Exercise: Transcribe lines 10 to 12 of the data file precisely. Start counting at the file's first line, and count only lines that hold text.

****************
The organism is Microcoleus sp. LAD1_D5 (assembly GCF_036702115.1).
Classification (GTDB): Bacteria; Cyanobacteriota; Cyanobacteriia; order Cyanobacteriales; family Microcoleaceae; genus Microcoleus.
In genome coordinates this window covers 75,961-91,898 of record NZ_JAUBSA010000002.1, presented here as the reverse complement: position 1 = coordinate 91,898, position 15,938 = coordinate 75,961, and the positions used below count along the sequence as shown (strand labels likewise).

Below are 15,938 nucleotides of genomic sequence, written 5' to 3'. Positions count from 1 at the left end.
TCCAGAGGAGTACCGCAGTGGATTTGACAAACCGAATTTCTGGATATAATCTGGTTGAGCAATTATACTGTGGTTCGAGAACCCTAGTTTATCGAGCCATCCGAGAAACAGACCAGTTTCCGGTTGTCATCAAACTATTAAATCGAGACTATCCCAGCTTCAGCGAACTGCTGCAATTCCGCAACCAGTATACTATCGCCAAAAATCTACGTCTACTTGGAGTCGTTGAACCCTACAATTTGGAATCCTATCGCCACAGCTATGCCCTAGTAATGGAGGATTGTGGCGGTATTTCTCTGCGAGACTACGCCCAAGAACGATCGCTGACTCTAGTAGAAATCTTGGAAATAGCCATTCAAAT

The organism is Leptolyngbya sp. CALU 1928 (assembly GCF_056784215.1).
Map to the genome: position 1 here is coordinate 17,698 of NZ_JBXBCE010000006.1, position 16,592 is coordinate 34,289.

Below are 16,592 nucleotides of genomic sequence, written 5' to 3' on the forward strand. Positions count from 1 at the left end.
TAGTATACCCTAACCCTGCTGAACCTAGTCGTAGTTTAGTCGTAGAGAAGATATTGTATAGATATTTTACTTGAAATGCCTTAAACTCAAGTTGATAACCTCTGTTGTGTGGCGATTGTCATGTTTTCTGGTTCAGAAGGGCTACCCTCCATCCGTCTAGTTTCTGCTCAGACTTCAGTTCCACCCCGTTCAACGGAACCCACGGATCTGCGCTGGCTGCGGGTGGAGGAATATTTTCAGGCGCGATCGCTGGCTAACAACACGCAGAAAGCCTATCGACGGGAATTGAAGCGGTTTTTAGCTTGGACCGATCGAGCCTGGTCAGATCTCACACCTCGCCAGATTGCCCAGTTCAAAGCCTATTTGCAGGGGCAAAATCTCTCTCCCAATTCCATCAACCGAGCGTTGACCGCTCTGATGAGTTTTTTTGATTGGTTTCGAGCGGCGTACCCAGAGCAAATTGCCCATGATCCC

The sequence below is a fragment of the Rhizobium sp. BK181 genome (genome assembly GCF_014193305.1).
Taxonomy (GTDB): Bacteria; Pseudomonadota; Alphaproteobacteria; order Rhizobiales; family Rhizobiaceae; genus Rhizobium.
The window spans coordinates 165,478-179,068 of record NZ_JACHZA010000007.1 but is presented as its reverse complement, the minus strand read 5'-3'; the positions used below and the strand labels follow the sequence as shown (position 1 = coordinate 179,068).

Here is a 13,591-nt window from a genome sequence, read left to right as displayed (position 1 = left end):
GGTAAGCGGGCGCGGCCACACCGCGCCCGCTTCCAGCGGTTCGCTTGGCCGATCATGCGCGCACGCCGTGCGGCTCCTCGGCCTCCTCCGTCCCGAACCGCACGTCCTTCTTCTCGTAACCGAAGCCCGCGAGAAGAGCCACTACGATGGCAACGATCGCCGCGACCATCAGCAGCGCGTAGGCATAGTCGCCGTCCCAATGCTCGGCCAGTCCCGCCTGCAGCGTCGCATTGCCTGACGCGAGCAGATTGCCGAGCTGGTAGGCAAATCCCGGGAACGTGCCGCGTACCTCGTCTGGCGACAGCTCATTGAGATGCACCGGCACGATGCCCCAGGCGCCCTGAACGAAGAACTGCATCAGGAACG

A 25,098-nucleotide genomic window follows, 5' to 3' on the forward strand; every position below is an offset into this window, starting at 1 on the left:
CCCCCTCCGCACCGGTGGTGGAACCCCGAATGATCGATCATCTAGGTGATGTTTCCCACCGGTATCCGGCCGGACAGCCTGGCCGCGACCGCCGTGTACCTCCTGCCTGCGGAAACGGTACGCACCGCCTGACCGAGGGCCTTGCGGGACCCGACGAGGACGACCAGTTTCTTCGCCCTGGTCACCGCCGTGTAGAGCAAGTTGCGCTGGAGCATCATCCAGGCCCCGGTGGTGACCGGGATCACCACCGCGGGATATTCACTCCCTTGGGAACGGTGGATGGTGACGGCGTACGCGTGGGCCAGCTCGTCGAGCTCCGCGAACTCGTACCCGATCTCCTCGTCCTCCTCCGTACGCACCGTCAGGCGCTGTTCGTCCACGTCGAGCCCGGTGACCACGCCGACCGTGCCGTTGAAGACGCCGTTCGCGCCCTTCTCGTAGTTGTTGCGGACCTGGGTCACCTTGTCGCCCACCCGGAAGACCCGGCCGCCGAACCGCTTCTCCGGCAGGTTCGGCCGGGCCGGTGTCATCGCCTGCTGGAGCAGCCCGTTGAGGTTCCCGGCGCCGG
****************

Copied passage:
The sequence below is a fragment of the Rhizobium sp. BK181 genome (genome assembly GCF_014193305.1).
Taxonomy (GTDB): Bacteria; Pseudomonadota; Alphaproteobacteria; order Rhizobiales; family Rhizobiaceae; genus Rhizobium.
The window spans coordinates 165,478-179,068 of record NZ_JACHZA010000007.1 but is presented as its reverse complement, the minus strand read 5'-3'; the positions used below and the strand labels follow the sequence as shown (position 1 = coordinate 179,068).